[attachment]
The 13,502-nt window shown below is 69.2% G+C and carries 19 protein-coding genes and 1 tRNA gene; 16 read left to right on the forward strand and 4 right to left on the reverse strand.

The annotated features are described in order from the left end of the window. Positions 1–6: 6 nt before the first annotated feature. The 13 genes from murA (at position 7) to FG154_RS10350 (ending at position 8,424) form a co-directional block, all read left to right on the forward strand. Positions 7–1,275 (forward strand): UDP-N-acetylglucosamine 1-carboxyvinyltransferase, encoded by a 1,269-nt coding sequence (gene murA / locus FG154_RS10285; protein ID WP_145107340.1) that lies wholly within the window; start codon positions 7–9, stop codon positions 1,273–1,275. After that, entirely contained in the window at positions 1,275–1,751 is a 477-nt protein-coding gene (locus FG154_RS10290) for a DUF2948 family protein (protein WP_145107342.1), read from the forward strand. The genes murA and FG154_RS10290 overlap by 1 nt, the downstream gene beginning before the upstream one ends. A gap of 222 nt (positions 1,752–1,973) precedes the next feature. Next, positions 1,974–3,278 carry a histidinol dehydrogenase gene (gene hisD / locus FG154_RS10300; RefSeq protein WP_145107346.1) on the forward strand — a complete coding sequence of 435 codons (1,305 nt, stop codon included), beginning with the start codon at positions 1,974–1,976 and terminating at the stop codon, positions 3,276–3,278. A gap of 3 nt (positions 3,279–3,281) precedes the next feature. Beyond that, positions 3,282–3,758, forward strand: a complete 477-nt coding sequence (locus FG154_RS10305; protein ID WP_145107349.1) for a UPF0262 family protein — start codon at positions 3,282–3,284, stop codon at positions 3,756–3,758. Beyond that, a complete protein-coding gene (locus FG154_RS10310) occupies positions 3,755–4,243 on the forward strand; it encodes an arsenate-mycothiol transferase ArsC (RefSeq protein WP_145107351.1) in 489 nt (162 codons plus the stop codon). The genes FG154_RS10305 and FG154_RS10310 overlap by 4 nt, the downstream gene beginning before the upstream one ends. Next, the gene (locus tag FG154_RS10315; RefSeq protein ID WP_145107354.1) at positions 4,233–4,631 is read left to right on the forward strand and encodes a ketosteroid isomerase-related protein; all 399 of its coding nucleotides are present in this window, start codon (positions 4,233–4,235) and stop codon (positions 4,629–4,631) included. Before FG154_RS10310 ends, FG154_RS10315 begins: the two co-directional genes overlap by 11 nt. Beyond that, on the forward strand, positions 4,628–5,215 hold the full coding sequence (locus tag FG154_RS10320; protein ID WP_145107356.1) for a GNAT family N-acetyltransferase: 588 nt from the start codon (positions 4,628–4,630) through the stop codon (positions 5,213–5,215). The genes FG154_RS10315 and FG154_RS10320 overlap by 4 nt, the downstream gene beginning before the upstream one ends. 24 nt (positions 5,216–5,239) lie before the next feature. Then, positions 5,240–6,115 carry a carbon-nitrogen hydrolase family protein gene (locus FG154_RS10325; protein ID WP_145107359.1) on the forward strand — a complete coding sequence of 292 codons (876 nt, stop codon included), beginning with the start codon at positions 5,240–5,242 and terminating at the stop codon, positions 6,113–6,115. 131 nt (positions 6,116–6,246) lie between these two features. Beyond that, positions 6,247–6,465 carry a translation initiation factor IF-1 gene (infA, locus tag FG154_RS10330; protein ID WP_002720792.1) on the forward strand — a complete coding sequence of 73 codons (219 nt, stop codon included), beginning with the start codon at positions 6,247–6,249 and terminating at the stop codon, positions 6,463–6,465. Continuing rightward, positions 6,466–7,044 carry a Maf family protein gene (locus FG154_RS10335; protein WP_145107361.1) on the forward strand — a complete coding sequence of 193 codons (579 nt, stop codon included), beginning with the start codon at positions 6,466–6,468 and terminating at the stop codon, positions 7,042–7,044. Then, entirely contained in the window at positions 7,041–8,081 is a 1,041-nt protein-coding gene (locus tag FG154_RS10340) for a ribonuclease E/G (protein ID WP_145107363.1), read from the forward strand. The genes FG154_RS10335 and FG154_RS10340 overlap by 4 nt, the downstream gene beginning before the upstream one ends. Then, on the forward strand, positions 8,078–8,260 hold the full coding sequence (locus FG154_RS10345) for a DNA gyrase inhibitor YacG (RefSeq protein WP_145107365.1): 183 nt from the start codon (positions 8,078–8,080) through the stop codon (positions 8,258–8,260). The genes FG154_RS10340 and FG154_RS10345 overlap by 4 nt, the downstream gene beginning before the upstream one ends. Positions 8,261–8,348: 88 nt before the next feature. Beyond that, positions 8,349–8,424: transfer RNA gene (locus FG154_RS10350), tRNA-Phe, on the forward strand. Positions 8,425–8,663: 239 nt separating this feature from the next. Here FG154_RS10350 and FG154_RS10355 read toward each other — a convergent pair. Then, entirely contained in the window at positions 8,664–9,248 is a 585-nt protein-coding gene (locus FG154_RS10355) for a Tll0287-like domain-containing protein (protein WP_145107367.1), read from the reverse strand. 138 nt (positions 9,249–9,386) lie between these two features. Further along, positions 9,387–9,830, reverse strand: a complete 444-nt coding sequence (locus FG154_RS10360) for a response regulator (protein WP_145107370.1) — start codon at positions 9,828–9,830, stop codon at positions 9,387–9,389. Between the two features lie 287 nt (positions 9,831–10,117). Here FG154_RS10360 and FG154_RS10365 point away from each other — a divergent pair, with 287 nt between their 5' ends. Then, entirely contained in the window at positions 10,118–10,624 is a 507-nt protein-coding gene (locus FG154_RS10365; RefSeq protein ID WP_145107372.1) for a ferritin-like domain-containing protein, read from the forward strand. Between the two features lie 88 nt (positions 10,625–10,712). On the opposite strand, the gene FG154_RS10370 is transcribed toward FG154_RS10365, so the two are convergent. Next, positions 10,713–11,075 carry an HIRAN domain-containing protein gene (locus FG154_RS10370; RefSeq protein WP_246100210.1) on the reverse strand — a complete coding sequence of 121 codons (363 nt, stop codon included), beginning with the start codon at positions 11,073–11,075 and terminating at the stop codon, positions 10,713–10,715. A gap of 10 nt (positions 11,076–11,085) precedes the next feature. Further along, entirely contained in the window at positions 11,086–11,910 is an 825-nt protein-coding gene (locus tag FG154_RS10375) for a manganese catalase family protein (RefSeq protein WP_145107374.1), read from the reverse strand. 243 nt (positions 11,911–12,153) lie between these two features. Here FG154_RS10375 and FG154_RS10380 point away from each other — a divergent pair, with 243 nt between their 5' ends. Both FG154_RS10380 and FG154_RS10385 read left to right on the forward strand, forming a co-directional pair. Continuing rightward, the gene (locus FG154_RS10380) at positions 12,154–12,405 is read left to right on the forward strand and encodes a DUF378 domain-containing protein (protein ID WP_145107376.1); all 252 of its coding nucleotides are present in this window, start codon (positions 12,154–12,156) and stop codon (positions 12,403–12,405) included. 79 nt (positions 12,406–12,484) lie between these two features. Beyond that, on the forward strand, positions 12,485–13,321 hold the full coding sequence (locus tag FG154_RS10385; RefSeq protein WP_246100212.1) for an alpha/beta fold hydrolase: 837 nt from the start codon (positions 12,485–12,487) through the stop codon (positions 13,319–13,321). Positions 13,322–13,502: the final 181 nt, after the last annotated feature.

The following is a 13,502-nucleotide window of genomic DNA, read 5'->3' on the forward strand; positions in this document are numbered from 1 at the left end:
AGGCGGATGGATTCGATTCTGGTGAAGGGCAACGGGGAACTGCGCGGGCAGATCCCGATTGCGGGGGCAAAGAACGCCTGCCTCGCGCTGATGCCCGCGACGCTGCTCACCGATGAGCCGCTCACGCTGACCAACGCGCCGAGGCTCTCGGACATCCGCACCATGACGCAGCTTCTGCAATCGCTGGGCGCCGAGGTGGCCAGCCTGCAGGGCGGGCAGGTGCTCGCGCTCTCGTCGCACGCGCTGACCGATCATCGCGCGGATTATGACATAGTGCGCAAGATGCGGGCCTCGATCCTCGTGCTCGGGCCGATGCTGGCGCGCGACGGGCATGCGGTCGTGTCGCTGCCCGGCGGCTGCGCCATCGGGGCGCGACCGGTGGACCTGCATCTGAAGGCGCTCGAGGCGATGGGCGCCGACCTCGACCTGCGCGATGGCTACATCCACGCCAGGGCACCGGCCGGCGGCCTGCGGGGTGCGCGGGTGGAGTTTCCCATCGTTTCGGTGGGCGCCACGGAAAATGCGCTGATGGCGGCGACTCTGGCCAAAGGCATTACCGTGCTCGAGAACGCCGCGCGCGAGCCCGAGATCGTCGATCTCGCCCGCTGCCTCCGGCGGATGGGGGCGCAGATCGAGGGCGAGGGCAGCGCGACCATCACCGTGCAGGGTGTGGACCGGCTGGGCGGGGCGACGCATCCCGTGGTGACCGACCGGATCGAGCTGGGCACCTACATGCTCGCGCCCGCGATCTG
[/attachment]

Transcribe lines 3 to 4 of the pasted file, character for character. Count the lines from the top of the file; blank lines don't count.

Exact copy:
The following is a 13,502-nucleotide window of genomic DNA, read 5'->3' on the forward strand; positions in this document are numbered from 1 at the left end:
AGGCGGATGGATTCGATTCTGGTGAAGGGCAACGGGGAACTGCGCGGGCAGATCCCGATTGCGGGGGCAAAGAACGCCTGCCTCGCGCTGATGCCCGCGACGCTGCTCACCGATGAGCCGCTCACGCTGACCAACGCGCCGAGGCTCTCGGACATCCGCACCATGACGCAGCTTCTGCAATCGCTGGGCGCCGAGGTGGCCAGCCTGCAGGGCGGGCAGGTGCTCGCGCTCTCGTCGCACGCGCTGACCGATCATCGCGCGGATTATGACATAGTGCGCAAGATGCGGGCCTCGATCCTCGTGCTCGGGCCGATGCTGGCGCGCGACGGGCATGCGGTCGTGTCGCTGCCCGGCGGCTGCGCCATCGGGGCGCGACCGGTGGACCTGCATCTGAAGGCGCTCGAGGCGATGGGCGCCGACCTCGACCTGCGCGATGGCTACATCCACGCCAGGGCACCGGCCGGCGGCCTGCGGGGTGCGCGGGTGGAGTTTCCCATCGTTTCGGTGGGCGCCACGGAAAATGCGCTGATGGCGGCGACTCTGGCCAAAGGCATTACCGTGCTCGAGAACGCCGCGCGCGAGCCCGAGATCGTCGATCTCGCCCGCTGCCTCCGGCGGATGGGGGCGCAGATCGAGGGCGAGGGCAGCGCGACCATCACCGTGCAGGGTGTGGACCGGCTGGGCGGGGCGACGCATCCCGTGGTGACCGACCGGATCGAGCTGGGCACCTACATGCTCGCGCCCGCGATCTG